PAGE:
Women and girls in Ukraine will face the brunt of the war’s consequences. In this joint op-ed, leaders from two women’s funding networks encourage donors to provide powerful support through women’s funds.
This op-ed was published in Inside Philanthropy on March 16, 2022.
As we watch the war rage in Ukraine with families separated and more than 2 million women and children forced to flee their homes to escape bombings, air raids and violence, we stand in solidarity with all those in Ukraine and elsewhere around the world where there are wars and devastating refugee crises. History shows us that women, children and LGBT+ people face a particularly high threat of violence during armed conflicts, and it’s critical to get emergency humanitarian aid as well as long-term rebuilding efforts into communities.
The consequences of Putin’s aggression are dire for women, girls and non-binary people. Whenever armed conflict breaks out, violence against women increases exponentially, and sexual violence often becomes a weapon of war itself, as witnessed in Bosnia, Sierra Leone and Rwanda, among others.
There’s also the risk to pregnant women, who must try to bring new life into the world without losing their own in the process. The U.N. reports that 80,000 women from Ukraine will give birth over the next three months, many of them away from home and without access to medical care or even sanitary conditions. Already, Ukrainian women have had to give birth in a bomb shelter, in a subway station, and evacuate with their newborns just hours postpartum after the maternity wing of a hospital was bombed. Two decades ago, the Inter-agency Working Group on Reproductive Health in Crises declared that women in war zones should be provided with birth kits, contraception, obstetrics care, and counseling—yet reports say those resources have been delivered sporadically, if at all. It seems in the crisis in Ukraine, women can only count on women’s funders to deliver what they need to survive.
Helping women and girls in crisis can’t be an afterthought. Support for victims of domestic violence, sexual assault, and those with reproductive health needs must be baked into relief aid from the beginning. Ensuring the survival of activists’ organizing and mobilization efforts are also critical to rebuild strong voices for the future. That’s where gender equity funders come in: We use our collective power, voice and influence to fight for liberation and justice for the women, girls and LGBT+ people, who are often a second thought in traditional policymaking and philanthropy, but always top of our minds. Women’s funders cannot—and will not—stand by as women, girls and other marginalized people once again face the brunt of risk, trauma and tragedy.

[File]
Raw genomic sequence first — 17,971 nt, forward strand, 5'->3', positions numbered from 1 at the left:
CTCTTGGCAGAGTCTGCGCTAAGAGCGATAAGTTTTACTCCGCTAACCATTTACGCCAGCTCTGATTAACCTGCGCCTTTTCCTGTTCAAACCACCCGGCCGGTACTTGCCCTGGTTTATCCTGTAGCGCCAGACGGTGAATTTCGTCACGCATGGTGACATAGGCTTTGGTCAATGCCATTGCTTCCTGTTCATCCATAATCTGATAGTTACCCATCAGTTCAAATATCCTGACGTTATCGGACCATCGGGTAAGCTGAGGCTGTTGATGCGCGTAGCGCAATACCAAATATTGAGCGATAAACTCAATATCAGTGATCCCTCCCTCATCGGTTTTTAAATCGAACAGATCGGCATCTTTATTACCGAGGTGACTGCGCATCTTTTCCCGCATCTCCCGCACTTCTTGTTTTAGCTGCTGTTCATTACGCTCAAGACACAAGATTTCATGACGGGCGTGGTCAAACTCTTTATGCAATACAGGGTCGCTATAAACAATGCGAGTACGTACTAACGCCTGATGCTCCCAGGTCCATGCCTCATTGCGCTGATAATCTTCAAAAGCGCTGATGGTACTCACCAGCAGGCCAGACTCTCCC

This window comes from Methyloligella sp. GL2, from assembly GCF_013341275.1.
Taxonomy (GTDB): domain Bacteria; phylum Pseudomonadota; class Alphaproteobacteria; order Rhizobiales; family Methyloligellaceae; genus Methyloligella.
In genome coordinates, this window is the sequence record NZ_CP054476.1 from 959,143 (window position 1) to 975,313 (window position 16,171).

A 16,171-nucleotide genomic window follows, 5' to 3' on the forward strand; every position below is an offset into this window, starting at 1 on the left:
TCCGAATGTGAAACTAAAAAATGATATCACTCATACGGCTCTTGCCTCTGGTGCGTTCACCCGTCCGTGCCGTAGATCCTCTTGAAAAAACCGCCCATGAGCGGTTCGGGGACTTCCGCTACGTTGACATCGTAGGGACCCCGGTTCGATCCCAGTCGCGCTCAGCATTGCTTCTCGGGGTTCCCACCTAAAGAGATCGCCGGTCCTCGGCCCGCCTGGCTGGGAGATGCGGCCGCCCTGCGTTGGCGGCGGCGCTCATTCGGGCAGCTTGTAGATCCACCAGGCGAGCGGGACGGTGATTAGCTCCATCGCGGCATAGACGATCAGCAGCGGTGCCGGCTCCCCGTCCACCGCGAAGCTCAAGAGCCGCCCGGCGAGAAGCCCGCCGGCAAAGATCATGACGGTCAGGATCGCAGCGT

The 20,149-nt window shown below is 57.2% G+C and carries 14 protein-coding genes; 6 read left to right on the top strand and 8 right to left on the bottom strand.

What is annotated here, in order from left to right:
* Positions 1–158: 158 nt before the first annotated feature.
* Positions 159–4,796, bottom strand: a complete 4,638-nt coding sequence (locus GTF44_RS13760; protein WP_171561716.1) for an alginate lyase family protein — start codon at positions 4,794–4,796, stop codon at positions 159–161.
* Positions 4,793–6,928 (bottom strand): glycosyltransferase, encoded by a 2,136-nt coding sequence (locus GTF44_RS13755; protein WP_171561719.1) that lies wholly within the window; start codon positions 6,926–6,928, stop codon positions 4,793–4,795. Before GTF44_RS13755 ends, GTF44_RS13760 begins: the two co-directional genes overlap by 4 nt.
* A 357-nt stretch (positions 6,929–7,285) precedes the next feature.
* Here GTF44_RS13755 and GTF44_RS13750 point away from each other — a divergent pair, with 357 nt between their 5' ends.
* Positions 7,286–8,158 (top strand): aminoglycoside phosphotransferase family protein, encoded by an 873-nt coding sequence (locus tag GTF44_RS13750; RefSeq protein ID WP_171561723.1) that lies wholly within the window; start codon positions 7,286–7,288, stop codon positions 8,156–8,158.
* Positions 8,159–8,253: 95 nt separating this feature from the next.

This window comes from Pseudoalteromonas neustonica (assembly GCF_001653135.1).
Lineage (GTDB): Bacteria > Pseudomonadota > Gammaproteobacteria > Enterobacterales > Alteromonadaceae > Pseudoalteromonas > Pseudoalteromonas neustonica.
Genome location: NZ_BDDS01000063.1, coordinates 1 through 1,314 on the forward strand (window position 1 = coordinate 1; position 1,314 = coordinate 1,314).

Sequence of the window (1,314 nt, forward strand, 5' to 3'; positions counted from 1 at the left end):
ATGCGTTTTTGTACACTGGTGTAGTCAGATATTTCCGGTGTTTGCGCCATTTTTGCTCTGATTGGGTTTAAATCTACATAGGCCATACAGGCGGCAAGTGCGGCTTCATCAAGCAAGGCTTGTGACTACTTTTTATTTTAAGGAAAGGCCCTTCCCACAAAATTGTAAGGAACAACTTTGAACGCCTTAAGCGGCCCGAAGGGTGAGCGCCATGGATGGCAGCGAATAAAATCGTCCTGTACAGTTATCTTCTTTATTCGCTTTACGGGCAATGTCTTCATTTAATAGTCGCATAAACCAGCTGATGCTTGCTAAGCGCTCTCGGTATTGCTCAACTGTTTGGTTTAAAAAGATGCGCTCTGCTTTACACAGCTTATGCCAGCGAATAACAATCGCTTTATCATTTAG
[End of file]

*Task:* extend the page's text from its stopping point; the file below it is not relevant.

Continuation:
Women’s funds are publicly funded organizations founded by women, run by women, and serving women, girls and gender-expansive people. There are hundreds of women’s funds around the world, on every continent except Antarctica, and each fund operates within the community it’s part of. Women’s funds move money six times faster than traditional philanthropic channels, and we get it to where it’s needed most, since we often fund at the margins, reaching nascent, small or underfunded but critical organizations on the ground that are led by women.
For example, we’re supporting key local organizations for rapid responses in Ukraine, Poland and Bulgaria through the Ukrainian Women’s Fund, FemFund and Bulgarian Fund for Women. In addition, Urgent Action Fund for Women’s Human Rights has created a rapid-response fund for Ukraine committed to supporting women, trans and nonbinary activists by providing evacuation and relocation support, medical care, and increasing shelter capacity. The Global Fund for Women has supported feminist organizing in Eastern Europe for over 20 years, listening to and funding the needs of local gender justice organizations in Ukraine and bordering countries that are responding to evacuations, relocation and humanitarian needs for women, girls and gender nonconforming people. The International Women’s Convocation launched a fundraising campaign for immediate humanitarian aid in Romania, where tens of thousands of Ukrainian refugees are crossing the border, to provide women with transportation, emergency shelter, food and water, hygiene kits, infant supplies and counseling.
In addition to quickly raising and delivering funds specifically to help women and girls on the ground, women’s funds and allies, such as Futures Without Violence, are also working on the policy side. This week, they issued an urgent call to action to tell Congress to pass the Safe from the Start Act, which would require protections against gender-based violence and human trafficking (such as access to medical and mental health services for survivors of sexual assault) to be included from day one of any U.S. humanitarian response.
Though the situation in Ukraine is evolving and complex, here’s what is straightforward: our belief that Ukrainian women, girls, LGBT+ folks, and all people have a right to safety, freedom and self-determination.
For philanthropists with $5 million to give or individual donors chipping in $5, we know gender justice funders will move that money faster to the organizations on the ground who specialize in helping the people who are most impacted.
Elizabeth Barajas-Román is the President & CEO of the Women’s Funding Network, the world’s largest philanthropic alliance for gender equity.
Alexandra Garita is the Executive Director of Prospera International Network of Women’s Funds, the global network of women’s funds which resource women, girls, and trans people’s movements around the world.